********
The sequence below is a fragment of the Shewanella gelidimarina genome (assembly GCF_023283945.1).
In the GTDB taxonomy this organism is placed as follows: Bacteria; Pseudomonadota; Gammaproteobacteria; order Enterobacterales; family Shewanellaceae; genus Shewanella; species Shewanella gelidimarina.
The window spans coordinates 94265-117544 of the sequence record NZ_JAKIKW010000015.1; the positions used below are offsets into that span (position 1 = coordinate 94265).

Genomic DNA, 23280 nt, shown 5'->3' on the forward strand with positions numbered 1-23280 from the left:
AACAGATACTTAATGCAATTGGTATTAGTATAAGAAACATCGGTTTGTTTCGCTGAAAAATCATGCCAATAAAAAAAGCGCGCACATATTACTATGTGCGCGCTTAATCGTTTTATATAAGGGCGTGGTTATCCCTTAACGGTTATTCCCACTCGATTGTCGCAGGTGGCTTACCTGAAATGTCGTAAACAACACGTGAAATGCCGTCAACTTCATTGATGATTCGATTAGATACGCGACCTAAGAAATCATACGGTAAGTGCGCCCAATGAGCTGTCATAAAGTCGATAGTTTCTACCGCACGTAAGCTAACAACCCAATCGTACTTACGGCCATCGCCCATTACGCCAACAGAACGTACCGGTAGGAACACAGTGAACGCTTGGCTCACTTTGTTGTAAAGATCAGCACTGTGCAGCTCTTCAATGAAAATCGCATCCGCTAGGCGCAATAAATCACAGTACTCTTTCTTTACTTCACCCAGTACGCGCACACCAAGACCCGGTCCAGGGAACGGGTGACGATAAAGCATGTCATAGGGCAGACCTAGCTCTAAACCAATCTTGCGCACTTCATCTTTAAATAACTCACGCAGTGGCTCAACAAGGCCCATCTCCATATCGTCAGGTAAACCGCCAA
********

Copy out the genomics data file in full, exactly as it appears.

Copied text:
The sequence below is a fragment of the Shewanella gelidimarina genome (assembly GCF_023283945.1).
In the GTDB taxonomy this organism is placed as follows: Bacteria; Pseudomonadota; Gammaproteobacteria; order Enterobacterales; family Shewanellaceae; genus Shewanella; species Shewanella gelidimarina.
The window spans coordinates 94265-117544 of the sequence record NZ_JAKIKW010000015.1; the positions used below are offsets into that span (position 1 = coordinate 94265).

Genomic DNA, 23280 nt, shown 5'->3' on the forward strand with positions numbered 1-23280 from the left:
AACAGATACTTAATGCAATTGGTATTAGTATAAGAAACATCGGTTTGTTTCGCTGAAAAATCATGCCAATAAAAAAAGCGCGCACATATTACTATGTGCGCGCTTAATCGTTTTATATAAGGGCGTGGTTATCCCTTAACGGTTATTCCCACTCGATTGTCGCAGGTGGCTTACCTGAAATGTCGTAAACAACACGTGAAATGCCGTCAACTTCATTGATGATTCGATTAGATACGCGACCTAAGAAATCATACGGTAAGTGCGCCCAATGAGCTGTCATAAAGTCGATAGTTTCTACCGCACGTAAGCTAACAACCCAATCGTACTTACGGCCATCGCCCATTACGCCAACAGAACGTACCGGTAGGAACACAGTGAACGCTTGGCTCACTTTGTTGTAAAGATCAGCACTGTGCAGCTCTTCAATGAAAATCGCATCCGCTAGGCGCAATAAATCACAGTACTCTTTCTTTACTTCACCCAGTACGCGCACACCAAGACCCGGTCCAGGGAACGGGTGACGATAAAGCATGTCATAGGGCAGACCTAGCTCTAAACCAATCTTGCGCACTTCATCTTTAAATAACTCACGCAGTGGCTCAACAAGGCCCATCTCCATATCGTCAGGTAAACCGCCAA